[Eternal Hokusai] Japanese Art Icon Among Second Millennium’s Most Important People
(Introduction to a series on one of Japan’s artistic icons, Hokusai)
Other parts of the series:
Part 1. [Eternal Hokusai] The Enduring Appeal of the ‘Great Wave’
Part 2. [Eternal Hokusai] Hokusai’s Sense of Design
Part 3. [Eternal Hokusai] Introducing ‘The Great Edo Almanac’ Exhibition
Part 4. [Eternal Hokusai] The Religious and Symbolic Significance of Mount Fuji
Have you heard of the artist Katsushika Hokusai?
He was a famous artist of woodblock prints (ukiyo-e), which have become synonymous with Japanese art around the world, but how well do we actually know him?
In 1998, Hokusai became the only Japanese person included in Life Magazine’s list of the 100 most important people of the second millennium.
2020 marks the 260th anniversary of Hokusai, who has become a sensation around the world. In Japan, many museums have planned special exhibitions, events, and screenings of the movie Hokusai. Unfortunately, most of these were postponed, canceled, or reduced in scale due to the impact of the coronavirus pandemic.
However, in honor of the anniversary — and not canceled — JAPAN Forward is launching a series entitled Eternal Hokusai.
Hokusai’s greatest masterpiece is his print series, Thirty-Six Views of Mount Fuji. What does this sacred mountain called Mount Fuji, which has come to symbolize Japan itself, mean to Japanese people?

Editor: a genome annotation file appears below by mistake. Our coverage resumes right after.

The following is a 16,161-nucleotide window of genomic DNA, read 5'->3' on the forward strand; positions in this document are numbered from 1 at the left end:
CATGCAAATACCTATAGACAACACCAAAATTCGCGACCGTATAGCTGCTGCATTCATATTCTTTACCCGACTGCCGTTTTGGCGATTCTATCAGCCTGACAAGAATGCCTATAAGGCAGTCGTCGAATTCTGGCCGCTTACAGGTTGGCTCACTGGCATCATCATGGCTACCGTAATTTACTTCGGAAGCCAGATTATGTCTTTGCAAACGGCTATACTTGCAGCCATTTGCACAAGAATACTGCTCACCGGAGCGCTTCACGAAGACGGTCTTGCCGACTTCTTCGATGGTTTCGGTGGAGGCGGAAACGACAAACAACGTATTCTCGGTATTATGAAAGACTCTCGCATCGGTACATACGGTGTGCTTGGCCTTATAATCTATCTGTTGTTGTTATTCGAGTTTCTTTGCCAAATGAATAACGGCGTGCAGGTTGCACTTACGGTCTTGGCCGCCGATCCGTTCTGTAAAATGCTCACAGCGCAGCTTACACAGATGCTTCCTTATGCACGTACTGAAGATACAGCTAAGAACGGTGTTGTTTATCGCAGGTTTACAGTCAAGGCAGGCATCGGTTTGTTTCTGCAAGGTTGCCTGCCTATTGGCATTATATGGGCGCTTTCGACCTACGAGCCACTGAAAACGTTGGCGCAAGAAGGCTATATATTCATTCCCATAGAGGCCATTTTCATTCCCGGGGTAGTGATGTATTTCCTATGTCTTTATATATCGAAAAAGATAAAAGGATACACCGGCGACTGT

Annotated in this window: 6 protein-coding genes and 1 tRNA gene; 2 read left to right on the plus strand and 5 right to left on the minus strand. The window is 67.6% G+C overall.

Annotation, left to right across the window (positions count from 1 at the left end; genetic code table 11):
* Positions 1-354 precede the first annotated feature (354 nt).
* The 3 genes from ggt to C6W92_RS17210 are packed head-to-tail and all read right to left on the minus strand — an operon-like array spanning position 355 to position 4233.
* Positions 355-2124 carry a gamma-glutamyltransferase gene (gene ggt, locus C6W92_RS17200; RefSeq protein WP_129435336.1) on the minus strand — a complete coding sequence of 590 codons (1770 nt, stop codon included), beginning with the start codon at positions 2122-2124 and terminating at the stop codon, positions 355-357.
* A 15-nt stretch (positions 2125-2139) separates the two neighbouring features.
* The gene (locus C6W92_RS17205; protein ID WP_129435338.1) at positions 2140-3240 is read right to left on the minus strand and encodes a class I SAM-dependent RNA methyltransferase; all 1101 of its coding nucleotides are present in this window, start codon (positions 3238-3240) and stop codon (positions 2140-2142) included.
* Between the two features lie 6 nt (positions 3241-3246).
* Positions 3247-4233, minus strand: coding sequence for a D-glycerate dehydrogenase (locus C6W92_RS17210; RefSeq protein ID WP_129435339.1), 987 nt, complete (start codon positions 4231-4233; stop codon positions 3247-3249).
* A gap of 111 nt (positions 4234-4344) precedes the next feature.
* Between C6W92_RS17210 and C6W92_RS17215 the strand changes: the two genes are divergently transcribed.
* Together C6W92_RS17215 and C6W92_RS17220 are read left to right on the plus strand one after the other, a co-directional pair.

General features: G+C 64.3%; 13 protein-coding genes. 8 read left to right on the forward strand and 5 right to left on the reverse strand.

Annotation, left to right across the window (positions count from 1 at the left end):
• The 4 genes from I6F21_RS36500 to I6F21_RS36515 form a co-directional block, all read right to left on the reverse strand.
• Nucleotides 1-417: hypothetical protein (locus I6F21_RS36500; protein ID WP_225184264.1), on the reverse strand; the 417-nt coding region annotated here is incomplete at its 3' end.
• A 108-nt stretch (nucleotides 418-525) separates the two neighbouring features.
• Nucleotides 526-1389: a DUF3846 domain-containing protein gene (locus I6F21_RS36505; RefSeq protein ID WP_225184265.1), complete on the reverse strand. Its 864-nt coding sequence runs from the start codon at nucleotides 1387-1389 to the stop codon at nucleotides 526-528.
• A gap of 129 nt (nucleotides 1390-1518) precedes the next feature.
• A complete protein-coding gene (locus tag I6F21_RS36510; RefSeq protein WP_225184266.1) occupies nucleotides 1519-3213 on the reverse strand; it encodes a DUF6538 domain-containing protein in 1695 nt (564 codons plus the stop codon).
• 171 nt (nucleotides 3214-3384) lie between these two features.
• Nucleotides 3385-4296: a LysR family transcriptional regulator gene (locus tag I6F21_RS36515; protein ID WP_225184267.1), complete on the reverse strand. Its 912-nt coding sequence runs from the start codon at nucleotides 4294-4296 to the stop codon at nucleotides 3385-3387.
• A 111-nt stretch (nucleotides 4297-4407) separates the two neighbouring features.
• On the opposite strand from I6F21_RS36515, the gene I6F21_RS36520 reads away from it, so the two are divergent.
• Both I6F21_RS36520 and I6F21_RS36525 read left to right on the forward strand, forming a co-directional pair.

Over 400 mountains in various parts of Japan are commonly known as Mount Fuji. Moreover, the name is frequently used for slopes with scenic views of the mountain, as well as bridges, stations, cities, and companies. People in Japan have also worshiped the sacred mountain since ancient times, making it an important religious site.
I will be thinking about Mount Fuji’s connection to Japan while looking at ukiyo-e.
Please enjoy the series, Eternal Hokusai.
Next in this series, we will tell the story of a young Dutchman whose life was changed by Hokusai.
Hokusai-Related Activities This Autumn:
The Reiwa Academy Club, an educational institution where people will be able to study Japanese culture, is scheduled to open this autumn in Tokyo. Supported by JAPAN Forward, it will offer organized lectures about Hokusai and ukiyo-e, one of the proud art forms of Japan. The mission is to convey the appeal of Hokusai and ukiyo-e with as few technical terms as possible, so that Japanese people and the international community can better understand the culture and history of Japan. Watch these pages for further information on events.
READ THE SERIES: [Eternal Hokusai], here.
Author: Yukihiro Watanabe
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